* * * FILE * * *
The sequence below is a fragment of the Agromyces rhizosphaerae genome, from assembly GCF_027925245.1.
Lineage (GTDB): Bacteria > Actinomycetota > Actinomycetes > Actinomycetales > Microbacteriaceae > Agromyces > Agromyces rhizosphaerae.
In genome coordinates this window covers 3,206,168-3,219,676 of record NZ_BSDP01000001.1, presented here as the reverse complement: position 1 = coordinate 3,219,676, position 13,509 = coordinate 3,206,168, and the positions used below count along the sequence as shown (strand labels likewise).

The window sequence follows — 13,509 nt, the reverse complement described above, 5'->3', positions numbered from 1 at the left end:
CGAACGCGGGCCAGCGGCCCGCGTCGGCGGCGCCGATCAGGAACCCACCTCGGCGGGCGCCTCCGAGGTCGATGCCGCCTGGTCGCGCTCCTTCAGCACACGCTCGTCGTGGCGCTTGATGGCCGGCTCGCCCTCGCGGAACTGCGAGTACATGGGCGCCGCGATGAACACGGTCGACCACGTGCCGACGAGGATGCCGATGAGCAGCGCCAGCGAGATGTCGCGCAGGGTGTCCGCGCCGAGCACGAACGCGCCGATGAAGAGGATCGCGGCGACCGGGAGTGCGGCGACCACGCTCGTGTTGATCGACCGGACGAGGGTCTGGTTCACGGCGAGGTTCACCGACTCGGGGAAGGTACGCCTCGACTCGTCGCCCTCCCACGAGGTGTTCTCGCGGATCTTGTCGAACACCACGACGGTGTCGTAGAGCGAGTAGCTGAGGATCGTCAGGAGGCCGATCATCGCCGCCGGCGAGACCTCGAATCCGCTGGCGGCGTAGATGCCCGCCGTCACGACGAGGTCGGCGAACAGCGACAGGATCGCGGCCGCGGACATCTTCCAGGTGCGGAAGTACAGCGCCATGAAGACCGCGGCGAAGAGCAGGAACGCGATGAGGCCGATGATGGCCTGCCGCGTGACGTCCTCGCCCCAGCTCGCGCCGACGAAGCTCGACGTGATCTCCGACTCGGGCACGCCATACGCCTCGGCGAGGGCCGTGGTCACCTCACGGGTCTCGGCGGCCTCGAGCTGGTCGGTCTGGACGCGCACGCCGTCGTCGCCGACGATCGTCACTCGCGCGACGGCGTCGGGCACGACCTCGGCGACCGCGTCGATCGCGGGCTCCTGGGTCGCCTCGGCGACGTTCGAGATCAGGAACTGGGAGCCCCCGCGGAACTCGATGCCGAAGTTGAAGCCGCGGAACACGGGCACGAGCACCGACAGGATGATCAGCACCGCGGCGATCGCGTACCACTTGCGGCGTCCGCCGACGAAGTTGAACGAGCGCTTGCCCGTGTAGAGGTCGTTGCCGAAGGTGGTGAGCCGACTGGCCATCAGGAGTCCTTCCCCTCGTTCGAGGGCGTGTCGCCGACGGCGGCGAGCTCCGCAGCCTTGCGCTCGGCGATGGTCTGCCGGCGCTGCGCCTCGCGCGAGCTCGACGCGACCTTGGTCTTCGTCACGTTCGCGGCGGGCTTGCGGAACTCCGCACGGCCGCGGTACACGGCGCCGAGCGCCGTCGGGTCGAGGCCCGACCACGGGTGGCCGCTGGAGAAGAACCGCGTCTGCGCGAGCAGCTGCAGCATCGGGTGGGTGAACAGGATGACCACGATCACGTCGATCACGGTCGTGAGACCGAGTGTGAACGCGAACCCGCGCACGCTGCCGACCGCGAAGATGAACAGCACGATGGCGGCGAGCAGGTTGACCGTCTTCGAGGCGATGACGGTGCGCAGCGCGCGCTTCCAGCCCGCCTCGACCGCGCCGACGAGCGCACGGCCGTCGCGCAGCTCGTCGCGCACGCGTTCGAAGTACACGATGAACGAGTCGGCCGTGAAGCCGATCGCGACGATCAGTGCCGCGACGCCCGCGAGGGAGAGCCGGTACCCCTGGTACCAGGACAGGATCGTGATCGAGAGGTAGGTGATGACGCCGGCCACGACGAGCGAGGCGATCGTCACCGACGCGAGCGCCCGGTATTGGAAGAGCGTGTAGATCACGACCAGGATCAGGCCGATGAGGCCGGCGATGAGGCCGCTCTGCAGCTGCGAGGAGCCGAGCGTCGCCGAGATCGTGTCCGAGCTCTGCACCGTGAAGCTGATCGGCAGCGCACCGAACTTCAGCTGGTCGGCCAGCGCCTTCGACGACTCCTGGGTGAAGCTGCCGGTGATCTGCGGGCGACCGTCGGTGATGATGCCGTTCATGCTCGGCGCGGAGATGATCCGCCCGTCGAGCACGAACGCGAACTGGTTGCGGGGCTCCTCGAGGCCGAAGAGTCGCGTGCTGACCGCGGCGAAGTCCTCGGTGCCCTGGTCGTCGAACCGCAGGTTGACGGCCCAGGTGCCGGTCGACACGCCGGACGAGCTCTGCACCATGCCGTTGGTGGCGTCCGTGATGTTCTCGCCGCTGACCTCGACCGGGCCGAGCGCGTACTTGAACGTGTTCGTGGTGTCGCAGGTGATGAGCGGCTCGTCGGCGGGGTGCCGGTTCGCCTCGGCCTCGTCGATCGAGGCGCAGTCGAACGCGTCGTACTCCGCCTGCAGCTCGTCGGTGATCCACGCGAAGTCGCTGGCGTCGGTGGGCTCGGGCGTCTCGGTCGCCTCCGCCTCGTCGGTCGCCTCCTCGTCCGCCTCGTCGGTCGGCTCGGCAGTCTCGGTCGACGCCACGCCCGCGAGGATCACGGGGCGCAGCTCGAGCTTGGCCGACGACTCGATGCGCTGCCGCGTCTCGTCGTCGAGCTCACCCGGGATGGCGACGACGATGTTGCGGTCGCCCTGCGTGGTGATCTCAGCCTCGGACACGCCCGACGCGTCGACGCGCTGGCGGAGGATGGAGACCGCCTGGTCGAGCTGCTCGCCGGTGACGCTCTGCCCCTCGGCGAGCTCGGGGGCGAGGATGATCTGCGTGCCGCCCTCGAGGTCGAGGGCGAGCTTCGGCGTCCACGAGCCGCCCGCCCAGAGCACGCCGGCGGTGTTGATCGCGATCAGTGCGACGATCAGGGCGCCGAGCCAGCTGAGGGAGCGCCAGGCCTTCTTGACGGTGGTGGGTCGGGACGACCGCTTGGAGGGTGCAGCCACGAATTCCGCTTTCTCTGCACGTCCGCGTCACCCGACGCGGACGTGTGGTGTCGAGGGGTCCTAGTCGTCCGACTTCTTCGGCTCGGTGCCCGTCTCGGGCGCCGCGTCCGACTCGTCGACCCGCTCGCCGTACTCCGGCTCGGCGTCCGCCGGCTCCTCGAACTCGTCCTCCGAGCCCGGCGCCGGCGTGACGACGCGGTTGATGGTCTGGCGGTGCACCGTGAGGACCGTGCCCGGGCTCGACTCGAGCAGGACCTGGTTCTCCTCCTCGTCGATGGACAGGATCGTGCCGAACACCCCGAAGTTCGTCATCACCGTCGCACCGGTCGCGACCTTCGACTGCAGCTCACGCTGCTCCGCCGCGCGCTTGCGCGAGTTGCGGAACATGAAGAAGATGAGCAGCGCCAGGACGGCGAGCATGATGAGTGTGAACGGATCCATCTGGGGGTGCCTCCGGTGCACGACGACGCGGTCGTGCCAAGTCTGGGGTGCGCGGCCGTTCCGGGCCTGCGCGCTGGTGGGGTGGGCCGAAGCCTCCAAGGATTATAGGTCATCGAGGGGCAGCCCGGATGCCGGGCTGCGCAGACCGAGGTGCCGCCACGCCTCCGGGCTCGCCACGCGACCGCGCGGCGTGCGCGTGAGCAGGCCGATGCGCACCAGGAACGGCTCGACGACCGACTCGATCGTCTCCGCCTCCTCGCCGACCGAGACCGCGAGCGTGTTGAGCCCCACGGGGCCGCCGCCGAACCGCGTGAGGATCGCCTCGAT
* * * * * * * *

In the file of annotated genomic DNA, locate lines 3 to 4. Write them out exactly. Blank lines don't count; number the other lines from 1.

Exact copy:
In genome coordinates this window covers 3,206,168-3,219,676 of record NZ_BSDP01000001.1, presented here as the reverse complement: position 1 = coordinate 3,219,676, position 13,509 = coordinate 3,206,168, and the positions used below count along the sequence as shown (strand labels likewise).

The window sequence follows — 13,509 nt, the reverse complement described above, 5'->3', positions numbered from 1 at the left end: